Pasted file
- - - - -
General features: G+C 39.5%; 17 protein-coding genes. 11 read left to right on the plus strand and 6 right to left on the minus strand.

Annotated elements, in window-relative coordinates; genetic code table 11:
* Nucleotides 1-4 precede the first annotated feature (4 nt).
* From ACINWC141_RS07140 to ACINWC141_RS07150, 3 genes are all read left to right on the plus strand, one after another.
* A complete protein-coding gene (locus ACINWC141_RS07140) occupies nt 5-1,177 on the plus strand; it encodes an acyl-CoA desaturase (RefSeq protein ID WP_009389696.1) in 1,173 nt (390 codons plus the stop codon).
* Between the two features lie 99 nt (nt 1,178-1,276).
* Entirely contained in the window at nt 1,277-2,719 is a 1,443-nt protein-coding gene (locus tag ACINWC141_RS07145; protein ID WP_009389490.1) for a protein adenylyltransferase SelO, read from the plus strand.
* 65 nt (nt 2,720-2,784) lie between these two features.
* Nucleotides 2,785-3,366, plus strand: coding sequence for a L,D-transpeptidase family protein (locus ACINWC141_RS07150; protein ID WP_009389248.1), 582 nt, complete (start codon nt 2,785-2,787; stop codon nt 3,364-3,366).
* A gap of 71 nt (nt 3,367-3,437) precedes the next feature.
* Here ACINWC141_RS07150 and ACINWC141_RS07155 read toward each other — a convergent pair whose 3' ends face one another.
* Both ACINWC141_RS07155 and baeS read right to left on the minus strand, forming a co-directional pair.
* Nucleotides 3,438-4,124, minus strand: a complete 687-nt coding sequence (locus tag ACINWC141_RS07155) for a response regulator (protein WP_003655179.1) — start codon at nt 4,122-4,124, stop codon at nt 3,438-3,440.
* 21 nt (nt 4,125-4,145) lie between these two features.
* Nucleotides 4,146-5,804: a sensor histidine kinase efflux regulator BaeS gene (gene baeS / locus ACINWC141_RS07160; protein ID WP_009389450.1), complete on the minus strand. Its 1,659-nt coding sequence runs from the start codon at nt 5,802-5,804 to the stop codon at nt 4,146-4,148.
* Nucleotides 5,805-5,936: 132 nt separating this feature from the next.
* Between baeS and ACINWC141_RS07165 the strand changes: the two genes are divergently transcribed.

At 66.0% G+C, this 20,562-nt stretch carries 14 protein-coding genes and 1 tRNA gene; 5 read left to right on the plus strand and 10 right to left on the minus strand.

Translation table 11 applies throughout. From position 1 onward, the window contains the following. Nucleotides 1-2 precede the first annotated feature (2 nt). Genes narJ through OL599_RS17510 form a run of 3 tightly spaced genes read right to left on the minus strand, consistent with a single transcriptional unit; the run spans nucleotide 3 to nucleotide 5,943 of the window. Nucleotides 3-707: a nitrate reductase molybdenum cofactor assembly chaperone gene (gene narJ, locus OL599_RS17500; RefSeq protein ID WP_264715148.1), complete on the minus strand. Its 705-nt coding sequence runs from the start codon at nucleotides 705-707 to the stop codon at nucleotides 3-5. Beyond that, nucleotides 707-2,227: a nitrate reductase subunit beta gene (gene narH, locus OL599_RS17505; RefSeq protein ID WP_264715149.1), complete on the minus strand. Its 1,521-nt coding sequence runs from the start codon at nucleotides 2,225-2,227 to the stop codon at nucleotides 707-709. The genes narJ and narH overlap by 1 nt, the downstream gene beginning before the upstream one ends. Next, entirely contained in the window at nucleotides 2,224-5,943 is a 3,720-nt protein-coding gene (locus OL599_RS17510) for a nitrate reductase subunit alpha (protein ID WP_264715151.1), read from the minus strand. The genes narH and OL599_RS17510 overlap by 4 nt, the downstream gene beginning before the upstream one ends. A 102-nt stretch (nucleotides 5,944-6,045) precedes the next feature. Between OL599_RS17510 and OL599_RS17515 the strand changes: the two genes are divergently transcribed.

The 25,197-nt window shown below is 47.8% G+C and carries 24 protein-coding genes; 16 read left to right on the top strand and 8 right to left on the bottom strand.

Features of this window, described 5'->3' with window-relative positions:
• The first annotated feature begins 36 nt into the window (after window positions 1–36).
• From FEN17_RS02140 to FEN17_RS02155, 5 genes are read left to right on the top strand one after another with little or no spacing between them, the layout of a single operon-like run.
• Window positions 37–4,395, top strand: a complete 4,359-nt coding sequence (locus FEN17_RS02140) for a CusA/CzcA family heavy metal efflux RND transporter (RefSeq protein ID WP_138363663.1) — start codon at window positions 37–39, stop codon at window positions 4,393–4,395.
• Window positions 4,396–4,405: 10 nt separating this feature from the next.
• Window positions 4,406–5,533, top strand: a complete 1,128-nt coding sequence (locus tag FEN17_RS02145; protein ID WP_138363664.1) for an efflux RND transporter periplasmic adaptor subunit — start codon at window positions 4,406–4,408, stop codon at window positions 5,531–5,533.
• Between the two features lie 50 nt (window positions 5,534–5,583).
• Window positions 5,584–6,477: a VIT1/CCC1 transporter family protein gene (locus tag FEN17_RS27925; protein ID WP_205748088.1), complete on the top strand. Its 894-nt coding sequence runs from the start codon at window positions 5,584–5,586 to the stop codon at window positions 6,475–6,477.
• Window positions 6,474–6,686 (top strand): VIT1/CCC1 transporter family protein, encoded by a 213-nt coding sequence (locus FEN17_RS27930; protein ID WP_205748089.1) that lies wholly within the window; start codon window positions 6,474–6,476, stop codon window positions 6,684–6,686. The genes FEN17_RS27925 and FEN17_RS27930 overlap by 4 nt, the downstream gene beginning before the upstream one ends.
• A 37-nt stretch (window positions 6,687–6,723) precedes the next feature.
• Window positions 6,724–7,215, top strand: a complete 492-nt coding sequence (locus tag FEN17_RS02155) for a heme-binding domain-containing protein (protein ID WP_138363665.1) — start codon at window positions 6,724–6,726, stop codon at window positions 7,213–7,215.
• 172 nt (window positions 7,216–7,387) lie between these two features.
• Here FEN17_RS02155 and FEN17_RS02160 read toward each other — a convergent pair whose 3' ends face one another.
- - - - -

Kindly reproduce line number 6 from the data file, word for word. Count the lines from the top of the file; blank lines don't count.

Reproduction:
* Between the two features lie 99 nt (nt 1,178-1,276).